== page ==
Detailed electron microscopic analysis by Vacek et al. revealed that the lattice mismatch between the GaN NL and the 3C-SiC leads to the formation of misfit dislocations at the interface, which dissociates into partial dislocations connected by stacking faults.7 In Fig. 1(a), the density of SFs reduces with increasing film thickness by reaction and annihilation of SFs of different {111} planes. The observations highlight that the GaN epilayer grown on GaN NL is fully zb in phase with a high density of stacking faults in the GaN NL and GaN epilayer.

For the sample with an Al0.95Ga0.05N NL, the XRD phase analysis revealed that the GaN epilayer is fully wz in phase.18 To investigate the origin of the wz phase, high-resolution TEM images, such as those shown in Fig. 2(a), were taken. The 2D-FFT pattern obtained from 3C-SiC [Fig. 2(b)] indicates that the substrate is highly crystalline with no stacking faults in this region. However, the 2D-FFT pattern obtained from the Al0.95Ga0.05N NL [Fig. 2(c)] shows a characteristic pattern of the wz phase. This reveals that the wz phase formation initiates from the onset of the NL growth. A possible explanation for the strong tendency of AlN toward the wz phase might be related to the theoretically predicted larger difference of the total energy between the zb and wz phase in AlN compared to GaN.24 When comparing the 2D-FFT patterns of Al0.95Ga0.05N NL and 3C-SiC [Figs. 2(b) and 2(c)], the 0002 Al0.95Ga0.05N reflection matches the position of one of the 111 3C-SiC reflections. This shows that the crystallographic relation between the close-packed planes of the zb and wz phases is (111)zb ‖ (0001)wz and [110]zb ‖ [11-20]wz, as they only differ in the stacking sequence. Following the NL further up the heterostructure, the interface between Al0.95Ga0.05N NL and GaN epilayer appears relatively smooth. The overgrown GaN epilayer has the same semipolar (3-304) growth orientation as the NL with the wz phase, which is evident from the 2D-FFT pattern obtained [Fig. 2(d)] in the epilayer and the characteristic lattice interference fringes in the HRTEM image. Interestingly, relatively large sections (>100 nm) of the GaN film appear nearly perfect with no or nearly no basal plane stacking faults (BSFs). Such bunches of (0001) BSFs are, for example, shown in the top left and bottom right parts in Fig. 2(a).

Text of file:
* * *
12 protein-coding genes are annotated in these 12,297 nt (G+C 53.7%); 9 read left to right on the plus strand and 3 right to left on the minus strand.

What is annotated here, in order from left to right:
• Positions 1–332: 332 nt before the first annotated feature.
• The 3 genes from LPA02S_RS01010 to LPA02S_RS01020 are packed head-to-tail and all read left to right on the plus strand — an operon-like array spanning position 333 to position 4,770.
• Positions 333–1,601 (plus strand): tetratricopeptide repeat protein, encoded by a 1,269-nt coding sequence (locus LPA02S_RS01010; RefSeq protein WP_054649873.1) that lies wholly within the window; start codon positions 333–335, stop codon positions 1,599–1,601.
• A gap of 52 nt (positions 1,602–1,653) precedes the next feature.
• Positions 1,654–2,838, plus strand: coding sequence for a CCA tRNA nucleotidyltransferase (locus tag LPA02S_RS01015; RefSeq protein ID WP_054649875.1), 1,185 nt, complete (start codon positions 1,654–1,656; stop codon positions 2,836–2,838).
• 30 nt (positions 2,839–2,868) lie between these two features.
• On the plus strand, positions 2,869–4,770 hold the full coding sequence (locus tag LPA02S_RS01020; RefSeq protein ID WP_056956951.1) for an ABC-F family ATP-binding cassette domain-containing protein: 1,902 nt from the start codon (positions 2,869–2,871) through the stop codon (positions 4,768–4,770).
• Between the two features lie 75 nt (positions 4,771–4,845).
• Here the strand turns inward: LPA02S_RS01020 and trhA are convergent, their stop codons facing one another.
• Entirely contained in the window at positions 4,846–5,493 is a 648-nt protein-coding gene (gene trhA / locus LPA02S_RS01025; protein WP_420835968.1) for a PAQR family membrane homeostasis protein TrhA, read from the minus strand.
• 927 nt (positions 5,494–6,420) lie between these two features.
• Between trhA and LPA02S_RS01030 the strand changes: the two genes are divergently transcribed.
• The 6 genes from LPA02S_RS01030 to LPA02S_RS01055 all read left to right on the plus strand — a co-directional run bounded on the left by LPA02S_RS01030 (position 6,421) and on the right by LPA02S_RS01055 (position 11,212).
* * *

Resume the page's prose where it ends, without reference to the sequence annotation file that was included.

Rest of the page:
FIG. 2.

(a) Cross-sectional HRTEM image (zone axis = [110]) of the zb-GaN epilayer on Al0.95Ga0.05N NL grown on 3C-SiC. The 2D- FFT images are taken from the red colored boxes in (a) labeled as (b) 3C-SiC (c) Al0.95Ga0.05N NL, and (d) GaN epilayer.

FIG. 2.

(a) Cross-sectional HRTEM image (zone axis = [110]) of the zb-GaN epilayer on Al0.95Ga0.05N NL grown on 3C-SiC. The 2D- FFT images are taken from the red colored boxes in (a) labeled as (b) 3C-SiC (c) Al0.95Ga0.05N NL, and (d) GaN epilayer.

Close modal

The results in Secs. III B and III C have shown that the GaN epilayer grown on a GaN NL is fully zb in phase (Fig. 1), while the GaN epilayer grown on an Al0.95Ga0.05N NL is fully wz in phase (Fig. 2). XRD results indicate that the GaN epilayer starts to exhibit mixed phases, with 44% zb phase, when grown on AlxGa1−xN NLs with an intermediate composition of about x ≈ 0.29.18 To explore the distribution of the wz regions in this mixed phase sample, 4D-STEM measurements were performed. Figure 3(a) shows a virtual bright field image of the zb-GaN epilayer on Al0.29Ga0.71N NL and its corresponding phase map in Fig. 3(b). In the phase map, the zb phase of GaN is indicated in green and the wz phase in red. Small areas shown in yellow are highly defective regions, which do not clearly relate to either phase. Typical diffraction patterns recorded from these regions are shown in Figs. 3(c)3(e). The 4D-STEM phase map is consistent with our previously reported XRD data in showing that the GaN epilayer is a mixture of zb and wz phases, in which columnar-like wz regions are inclined. Here, the proportions of the zb and wz phases do not systematically change from the interface to the surface. However, the volume of material analyzed here is much lower than in XRD so that any quantitative analysis of the phase purity from such a 4D-STEM image will suffer from poor statistical relevance. Looking at the details in Fig. 3(b), the regions with zb phase have a high density of (1−11) and (−111) stacking faults that are going across the epilayer from the interface, guided by yellow arrows. The orientation of the boundaries of the wz regions matches the orientation of the (−111) and (1−11) SFs, indicating that stacking errors might be acting as the origin point for the wz regions to grow in the [0001] direction in the wz epilayer. While these 4D-STEM phase maps are helpful to identify the regions of the wz phases in the epilayer, no detailed conclusion on their origin can be obtained as the nucleation region is too thin to differentiate the phases within it at the limited 4D-STEM map resolution.